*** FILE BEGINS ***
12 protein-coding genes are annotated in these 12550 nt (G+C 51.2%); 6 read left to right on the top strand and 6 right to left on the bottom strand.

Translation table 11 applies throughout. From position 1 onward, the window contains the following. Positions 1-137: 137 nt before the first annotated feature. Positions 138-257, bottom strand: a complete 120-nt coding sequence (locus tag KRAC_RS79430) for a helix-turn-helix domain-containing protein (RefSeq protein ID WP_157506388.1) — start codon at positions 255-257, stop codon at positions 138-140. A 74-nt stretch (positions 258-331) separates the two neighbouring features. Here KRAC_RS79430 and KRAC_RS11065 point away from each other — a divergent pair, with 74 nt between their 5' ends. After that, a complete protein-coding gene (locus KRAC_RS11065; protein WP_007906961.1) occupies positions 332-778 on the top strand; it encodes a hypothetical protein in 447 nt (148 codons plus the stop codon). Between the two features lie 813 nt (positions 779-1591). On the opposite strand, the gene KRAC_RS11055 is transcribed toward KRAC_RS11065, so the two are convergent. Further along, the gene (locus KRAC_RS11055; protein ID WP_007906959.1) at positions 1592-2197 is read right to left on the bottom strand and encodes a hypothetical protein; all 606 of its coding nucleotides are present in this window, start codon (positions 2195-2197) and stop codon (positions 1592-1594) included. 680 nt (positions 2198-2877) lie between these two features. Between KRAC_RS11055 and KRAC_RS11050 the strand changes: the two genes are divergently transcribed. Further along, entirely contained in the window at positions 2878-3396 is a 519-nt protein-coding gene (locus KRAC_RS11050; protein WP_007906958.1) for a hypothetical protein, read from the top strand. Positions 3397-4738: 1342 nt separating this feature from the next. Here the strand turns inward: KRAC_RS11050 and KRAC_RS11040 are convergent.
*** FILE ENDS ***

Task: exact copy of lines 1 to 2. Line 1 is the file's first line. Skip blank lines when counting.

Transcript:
12 protein-coding genes are annotated in these 12550 nt (G+C 51.2%); 6 read left to right on the top strand and 6 right to left on the bottom strand.

Translation table 11 applies throughout. From position 1 onward, the window contains the following. Positions 1-137: 137 nt before the first annotated feature. Positions 138-257, bottom strand: a complete 120-nt coding sequence (locus tag KRAC_RS79430) for a helix-turn-helix domain-containing protein (RefSeq protein ID WP_157506388.1) — start codon at positions 255-257, stop codon at positions 138-140. A 74-nt stretch (positions 258-331) separates the two neighbouring features. Here KRAC_RS79430 and KRAC_RS11065 point away from each other — a divergent pair, with 74 nt between their 5' ends. After that, a complete protein-coding gene (locus KRAC_RS11065; protein WP_007906961.1) occupies positions 332-778 on the top strand; it encodes a hypothetical protein in 447 nt (148 codons plus the stop codon). Between the two features lie 813 nt (positions 779-1591). On the opposite strand, the gene KRAC_RS11055 is transcribed toward KRAC_RS11065, so the two are convergent. Further along, the gene (locus KRAC_RS11055; protein ID WP_007906959.1) at positions 1592-2197 is read right to left on the bottom strand and encodes a hypothetical protein; all 606 of its coding nucleotides are present in this window, start codon (positions 2195-2197) and stop codon (positions 1592-1594) included. 680 nt (positions 2198-2877) lie between these two features. Between KRAC_RS11055 and KRAC_RS11050 the strand changes: the two genes are divergently transcribed. Further along, entirely contained in the window at positions 2878-3396 is a 519-nt protein-coding gene (locus KRAC_RS11050; protein WP_007906958.1) for a hypothetical protein, read from the top strand. Positions 3397-4738: 1342 nt separating this feature from the next. Here the strand turns inward: KRAC_RS11050 and KRAC_RS11040 are convergent.